Thursday, February 22, 2018

A World at War

The Taste of War: World War II and the Battle for Food by Lizzie Collingham contains the most horrifying collection of statistics and historical details that I can recall. In the following few paragraphs, I'm reviewing the most memorable facts about the global horror of nearly world-wide hunger and death from starvation that I read in her book. Understanding the vast range of disruptions and disasters of the war is complicated, but Collingham's presentation makes it almost comprehensible.

Year by year, country by country, Collingham documents mass starvation throughout Europe, China, Japan, the Indian subcontinent, South Asia, the Pacific Islands, the Middle East, and both North Africa and sub-Saharan Africa. She delves into the Nazi policies of intentional starvation of Russians, Slavs, Jews, and others, and the unintended consequences of acts of war and devastation in Poland and Russia. She shows how a motive of the Wansee Conference that ordered creation of Nazi Death Camps was to do away quickly with the Jews, labeled as "useless eaters" -- kill them immediately, don't just starve them to death. Starvation was the fate of many others that the Nazis deemed surplus human beings, especially Russians in the besieged cities and occupied territories during the Nazi invasion of their country.

Collingham explains how British policy protected the residents of Britain from starvation, but victimized their colonies. A major famine in Bengal was the most extreme. Before the war, people in Britain and British colonies, Germany, Japan, and many other countries had come to depend on foods imported to their countries. Prioritization of feeding large armies, consequences of blockades and attacks on commercial shipping and land transport, and other acts of war all disrupted supplies or cut them off entirely, leaving many people throughout the world without the foods they depended on.

Agriculture in countries at war was disrupted by direct battlefield activity or bombings, by transfer of needed labor away from farming to industry, and by wartime conscription. The military required heavy equipment of the same type as farm equipment, as well as drawing on the same fuel supplies used for tractors etc. Further, essential nitrates for fertilizer were required instead as components of explosives needed for war, thus reducing farm productivity. Coordination and well-planned policies were not always adequate.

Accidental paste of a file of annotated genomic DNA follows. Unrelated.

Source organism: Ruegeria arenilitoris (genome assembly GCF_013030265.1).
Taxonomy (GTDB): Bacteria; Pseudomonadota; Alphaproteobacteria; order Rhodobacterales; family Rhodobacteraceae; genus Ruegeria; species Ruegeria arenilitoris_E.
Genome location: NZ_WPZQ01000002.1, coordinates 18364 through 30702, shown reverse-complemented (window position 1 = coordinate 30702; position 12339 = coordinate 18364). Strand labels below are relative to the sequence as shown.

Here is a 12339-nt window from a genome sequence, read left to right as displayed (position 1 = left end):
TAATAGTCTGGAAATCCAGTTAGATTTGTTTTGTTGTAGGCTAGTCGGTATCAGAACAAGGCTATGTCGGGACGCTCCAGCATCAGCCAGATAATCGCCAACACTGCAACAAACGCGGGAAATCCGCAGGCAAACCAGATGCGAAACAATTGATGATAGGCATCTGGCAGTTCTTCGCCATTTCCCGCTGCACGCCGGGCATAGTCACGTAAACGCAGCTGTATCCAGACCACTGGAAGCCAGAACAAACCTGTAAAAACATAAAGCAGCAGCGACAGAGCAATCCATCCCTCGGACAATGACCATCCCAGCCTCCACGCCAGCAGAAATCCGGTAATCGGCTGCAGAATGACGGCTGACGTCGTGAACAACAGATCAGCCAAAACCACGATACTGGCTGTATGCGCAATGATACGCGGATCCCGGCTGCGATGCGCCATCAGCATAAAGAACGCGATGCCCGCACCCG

During the early years of the war, the Nazis were able to improve German food production despite the multiple demands on labor and equipment. They also maintained a policy to loot the food from conquered lands. Decent nutrition was thus available for their own people. However, as the war turned in favor of the allies, these practices failed and starvation also affected the formerly privileged German people. The "hunger winter" at the end of the war resulted in yet more mass starvation, when a combination of bad harvests, cruel policies, and the aftermath of bombing and destruction occurred in Holland and other parts of Europe.

Much detail about the Japanese treatment of their own troops illustrates that even their soldiers often starved to death. Why? Because Japan's official policy was that troops should live off the land, but no actual study was done to see it this was possible -- the troops were just dropped off on one remote Pacific island or another with a few days' worth of rations. The Japanese didn't put supply lines into place the way that other military regimes did, it was every man for himself and blame the victims. Both intentional policies and also errors contributed to starvation of both their own troops, their own civilians, the people they conquered, and enemy troops. Japanese victims included people in China, the rest of Asia, and the South Pacific. Their prisoners of war also starved, including of course many American troops.